I hope you found these tips for writing radio advertisements helpful! For more information, call us at 800-579-3031.]]>
Writing for Direct Response requires a different approach as compared with regular retail radio advertising that focuses on developing a brand and image. While some of the same key approaches are required for any successful radio campaign, here are some of the essential elements a direct response radio script needs:
Speak to the heart of the listener with a clear purpose to solve their problem. From the start, your commercial needs to be about the listener, not the product. How does your product or service provide benefit to them – their needs and desires
Present the unique benefits of your product in relation to how it solves the listener’s problem. You may have a product that is similar to your competitor’s, thus you must present a compelling unique characteristic that sets you apart. You can focus attention on a characteristic or benefit that your competitor is not talking about. Competing products may be quite similar, thus the advertiser who communicates a unique benefit will set themselves apart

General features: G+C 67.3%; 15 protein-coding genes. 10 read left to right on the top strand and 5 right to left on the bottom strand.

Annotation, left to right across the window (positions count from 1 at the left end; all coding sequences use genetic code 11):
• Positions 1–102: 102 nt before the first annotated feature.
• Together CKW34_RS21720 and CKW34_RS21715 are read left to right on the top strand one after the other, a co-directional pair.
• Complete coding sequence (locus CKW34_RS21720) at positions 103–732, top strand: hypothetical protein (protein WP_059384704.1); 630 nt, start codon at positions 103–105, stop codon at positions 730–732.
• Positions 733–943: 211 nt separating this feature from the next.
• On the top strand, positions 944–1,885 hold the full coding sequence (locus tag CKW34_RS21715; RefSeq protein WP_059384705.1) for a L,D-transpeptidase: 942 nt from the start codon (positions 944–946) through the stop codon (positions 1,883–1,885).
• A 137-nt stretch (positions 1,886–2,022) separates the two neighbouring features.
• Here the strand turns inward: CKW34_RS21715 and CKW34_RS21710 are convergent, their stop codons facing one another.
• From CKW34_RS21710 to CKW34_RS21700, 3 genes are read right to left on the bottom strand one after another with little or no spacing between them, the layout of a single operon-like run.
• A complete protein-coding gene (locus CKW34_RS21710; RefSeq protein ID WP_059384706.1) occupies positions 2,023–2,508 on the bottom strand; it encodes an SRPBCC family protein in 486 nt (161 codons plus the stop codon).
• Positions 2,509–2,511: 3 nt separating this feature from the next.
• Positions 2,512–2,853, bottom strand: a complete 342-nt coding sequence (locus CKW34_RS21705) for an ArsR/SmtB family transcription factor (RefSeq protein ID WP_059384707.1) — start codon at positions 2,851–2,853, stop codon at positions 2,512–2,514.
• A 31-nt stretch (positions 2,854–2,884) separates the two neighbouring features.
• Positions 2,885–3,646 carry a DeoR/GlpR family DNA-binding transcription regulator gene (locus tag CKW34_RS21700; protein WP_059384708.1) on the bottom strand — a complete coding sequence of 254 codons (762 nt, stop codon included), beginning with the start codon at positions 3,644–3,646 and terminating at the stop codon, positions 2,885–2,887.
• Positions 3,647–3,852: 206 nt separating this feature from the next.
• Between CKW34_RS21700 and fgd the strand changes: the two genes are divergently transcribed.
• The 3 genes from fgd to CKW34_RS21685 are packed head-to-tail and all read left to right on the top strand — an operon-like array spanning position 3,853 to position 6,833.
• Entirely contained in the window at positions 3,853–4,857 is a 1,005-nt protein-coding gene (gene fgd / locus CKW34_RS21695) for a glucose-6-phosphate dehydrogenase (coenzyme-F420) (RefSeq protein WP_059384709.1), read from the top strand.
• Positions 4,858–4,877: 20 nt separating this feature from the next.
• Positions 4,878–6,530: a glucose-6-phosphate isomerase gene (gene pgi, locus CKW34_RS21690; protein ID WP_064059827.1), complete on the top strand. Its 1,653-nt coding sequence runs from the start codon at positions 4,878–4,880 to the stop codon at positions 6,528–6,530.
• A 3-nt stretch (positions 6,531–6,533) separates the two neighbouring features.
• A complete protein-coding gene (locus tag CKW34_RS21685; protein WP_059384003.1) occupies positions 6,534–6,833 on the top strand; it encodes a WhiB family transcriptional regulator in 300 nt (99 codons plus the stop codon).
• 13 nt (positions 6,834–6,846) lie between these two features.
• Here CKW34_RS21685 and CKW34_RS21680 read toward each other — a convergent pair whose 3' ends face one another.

Include a strong offer: A special limited time free trial, discount, risk free incentive, or low introductory price. You must communicate the idea that if people do not respond to your offer immediately, they will pay too much later or miss out. The stronger the offer, the stronger the appeal of your direct response radio copy, and the greater the response you will see
Refer back to the benefits of the product later on in the script after drawing in the listener on a personal level after stating the offer. Repeat the offer in the CTA (Call to Action)
Your Call to Action should be focused. A phone number repeated, or a website. Not both. Don’t give listeners an option to call or go to a website. The result will be fewer responses. Listeners should only be given one clear call to act
Consider using Vanity 800 numbers and URLs
It’s that simple. Is your message and offer compelling enough for the listener to stop what they are doing and call you now? So, start thinking about what your company is, who you are trying to reach, what gives you an edge, what is your incentive – and then give us a call and we can put together a direct response media campaign structured to succeed!]]>